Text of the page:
I ask because I've done some informal documenting of time I've spent using certain techniques in my learning, and I've found that my improvement in conversation is almost directly proportional to the number of one hour conversation where I briefly noted and later memorized vocabulary and sentences that I lacked or didn't understand. Like yours, my classes were also 100% target, and other than the noting process which only took a few minutes, were just as you described; no corrections unless they truly didn't understand me.
To be perfectly honest, I've been using this method for a long time now, and the only things I compared were periods when I read 2 hrs/day vs 30 min/day, periods where I did the exercise mentioned above vs conversation with no memorization and periods of 5 - 7 hours conversation per week vs 3 or less hours per week. As I mentioned, the overwhelmingly best indicator of level in conversation turned out to be the number of hours spent conversing and memorizing. I was quite surprised that 2 hrs of reading wasn't noticeably better for conversation than 30 minutes for the single data point of myself.

Wow, that is REALLY interesting to me... and makes sense. You've just sparked my motivation: I've been taking a break from Anki for a couple of months now, but I'm going to restart and only use production cards from items collected from speaking gaps in my iTalki sessions (or other production attempts). I've had the thought in the past to narrow my flashcards to only items for which I actually experienced a missing need in production... but this nicely put the cherry on top of that idea.

You have way more successful experience than I do and I really appreciate you sharing this.  

Thank you!

Posted 
1
#23
level
10
Posts458Likes275Joined8/7/2018LocationAlmeria / ES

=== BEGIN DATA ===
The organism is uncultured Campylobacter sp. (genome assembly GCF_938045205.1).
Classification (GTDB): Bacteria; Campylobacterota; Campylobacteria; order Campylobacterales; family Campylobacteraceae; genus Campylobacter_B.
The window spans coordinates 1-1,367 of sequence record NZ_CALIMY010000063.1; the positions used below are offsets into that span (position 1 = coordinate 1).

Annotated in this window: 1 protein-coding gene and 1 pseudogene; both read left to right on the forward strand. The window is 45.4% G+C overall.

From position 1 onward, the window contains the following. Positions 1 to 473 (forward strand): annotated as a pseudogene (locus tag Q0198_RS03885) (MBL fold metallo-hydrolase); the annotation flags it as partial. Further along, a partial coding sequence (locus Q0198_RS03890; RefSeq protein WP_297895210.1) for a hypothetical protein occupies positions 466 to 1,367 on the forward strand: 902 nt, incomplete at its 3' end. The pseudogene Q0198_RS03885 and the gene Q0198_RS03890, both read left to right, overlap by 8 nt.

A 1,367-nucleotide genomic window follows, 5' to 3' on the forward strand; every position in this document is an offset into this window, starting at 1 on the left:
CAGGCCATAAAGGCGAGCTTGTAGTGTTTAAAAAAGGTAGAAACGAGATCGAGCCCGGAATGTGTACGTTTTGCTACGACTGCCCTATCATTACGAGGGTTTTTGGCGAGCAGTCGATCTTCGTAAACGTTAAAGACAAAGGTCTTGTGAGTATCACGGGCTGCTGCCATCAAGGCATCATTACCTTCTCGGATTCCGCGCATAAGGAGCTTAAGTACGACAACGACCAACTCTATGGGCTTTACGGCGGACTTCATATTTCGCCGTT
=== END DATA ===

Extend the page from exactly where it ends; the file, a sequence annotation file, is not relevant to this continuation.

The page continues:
Native
English
Other Arabic - Egyptian, French, German, Spanish

It is completely dependant on the way your brain prefers to work, everyone uses a combination of the aural, visual, kinetic, learning to store and rec\all memories. My school took part in a 4 year study to see if you could tailor education for an individual and excel their learning.Their are different subsections of eqach, some people use all of them , some use a range, others use just one or heavily favour one or 2.


For example the word water some people hear the word water when they read it, some hear the sound of water, some see a body of water visually, some feel water on their skin or how it feels to drink etc. Likewise if someone says water they can recall in these various manners (there are more some people see the word in their head when they hear it, some remember the phsyicaluity of handwriting it. 


knowing what your brain naturally likes to do with your native language can help determine the best way to learn a second language, or in fact any new informationwas tested rigoureszsly for 3 oiut of the 4 years 

Posted 
0
#24
level
29
Posts840Likes507Joined18/3/2018LocationBellingham / US
Native
English
Learning Chinese - Mandarin, French, Japanese, Korean, Russian, Spanish, Swahili, Tagalog, Thai

zKing wrote:
You have way more successful experience than I do and I really appreciate you sharing this. Thank you!
 

You bet - I hope you experience as much benefit from the method as I have. The other thing I forgot to mention is that I was surprised by how much better it works than conversation without memorizing anything. I should also note that memorizing something after a session doesn't guarantee I'll be ready to produce it by the next conversation; it still takes time. But it gives me more of a fighting chance to patch those holes than any other method I've used. 

I'm reading the Malazan Book of the Fallen.

Posted 
0
#25
    Feedback